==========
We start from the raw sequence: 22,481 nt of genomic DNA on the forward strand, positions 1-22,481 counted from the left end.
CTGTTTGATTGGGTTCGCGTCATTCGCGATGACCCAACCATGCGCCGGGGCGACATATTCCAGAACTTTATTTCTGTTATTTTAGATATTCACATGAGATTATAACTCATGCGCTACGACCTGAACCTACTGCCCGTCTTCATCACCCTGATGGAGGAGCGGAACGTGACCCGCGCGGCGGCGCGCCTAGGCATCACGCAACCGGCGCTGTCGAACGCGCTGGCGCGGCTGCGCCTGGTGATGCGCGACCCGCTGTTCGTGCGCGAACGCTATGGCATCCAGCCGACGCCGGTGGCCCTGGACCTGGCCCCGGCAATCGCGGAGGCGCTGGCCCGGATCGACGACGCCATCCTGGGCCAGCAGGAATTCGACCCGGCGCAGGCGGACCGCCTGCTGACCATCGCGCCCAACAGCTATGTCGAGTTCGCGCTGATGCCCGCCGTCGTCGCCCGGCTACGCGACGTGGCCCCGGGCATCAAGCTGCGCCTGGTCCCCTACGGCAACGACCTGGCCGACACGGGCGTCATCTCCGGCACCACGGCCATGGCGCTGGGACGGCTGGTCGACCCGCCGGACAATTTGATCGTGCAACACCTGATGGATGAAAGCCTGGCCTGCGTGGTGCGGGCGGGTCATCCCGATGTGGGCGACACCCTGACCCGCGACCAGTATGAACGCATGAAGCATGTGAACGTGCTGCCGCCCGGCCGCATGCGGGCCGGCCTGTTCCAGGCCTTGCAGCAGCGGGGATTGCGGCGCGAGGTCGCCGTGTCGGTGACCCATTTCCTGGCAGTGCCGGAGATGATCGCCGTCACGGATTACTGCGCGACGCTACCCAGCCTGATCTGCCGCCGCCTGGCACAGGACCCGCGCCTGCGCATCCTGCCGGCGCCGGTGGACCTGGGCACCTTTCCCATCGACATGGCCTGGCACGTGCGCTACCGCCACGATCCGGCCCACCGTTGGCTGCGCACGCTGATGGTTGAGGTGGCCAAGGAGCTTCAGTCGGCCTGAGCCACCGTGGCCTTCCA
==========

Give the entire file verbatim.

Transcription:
We start from the raw sequence: 22,481 nt of genomic DNA on the forward strand, positions 1-22,481 counted from the left end.
CTGTTTGATTGGGTTCGCGTCATTCGCGATGACCCAACCATGCGCCGGGGCGACATATTCCAGAACTTTATTTCTGTTATTTTAGATATTCACATGAGATTATAACTCATGCGCTACGACCTGAACCTACTGCCCGTCTTCATCACCCTGATGGAGGAGCGGAACGTGACCCGCGCGGCGGCGCGCCTAGGCATCACGCAACCGGCGCTGTCGAACGCGCTGGCGCGGCTGCGCCTGGTGATGCGCGACCCGCTGTTCGTGCGCGAACGCTATGGCATCCAGCCGACGCCGGTGGCCCTGGACCTGGCCCCGGCAATCGCGGAGGCGCTGGCCCGGATCGACGACGCCATCCTGGGCCAGCAGGAATTCGACCCGGCGCAGGCGGACCGCCTGCTGACCATCGCGCCCAACAGCTATGTCGAGTTCGCGCTGATGCCCGCCGTCGTCGCCCGGCTACGCGACGTGGCCCCGGGCATCAAGCTGCGCCTGGTCCCCTACGGCAACGACCTGGCCGACACGGGCGTCATCTCCGGCACCACGGCCATGGCGCTGGGACGGCTGGTCGACCCGCCGGACAATTTGATCGTGCAACACCTGATGGATGAAAGCCTGGCCTGCGTGGTGCGGGCGGGTCATCCCGATGTGGGCGACACCCTGACCCGCGACCAGTATGAACGCATGAAGCATGTGAACGTGCTGCCGCCCGGCCGCATGCGGGCCGGCCTGTTCCAGGCCTTGCAGCAGCGGGGATTGCGGCGCGAGGTCGCCGTGTCGGTGACCCATTTCCTGGCAGTGCCGGAGATGATCGCCGTCACGGATTACTGCGCGACGCTACCCAGCCTGATCTGCCGCCGCCTGGCACAGGACCCGCGCCTGCGCATCCTGCCGGCGCCGGTGGACCTGGGCACCTTTCCCATCGACATGGCCTGGCACGTGCGCTACCGCCACGATCCGGCCCACCGTTGGCTGCGCACGCTGATGGTTGAGGTGGCCAAGGAGCTTCAGTCGGCCTGAGCCACCGTGGCCTTCCA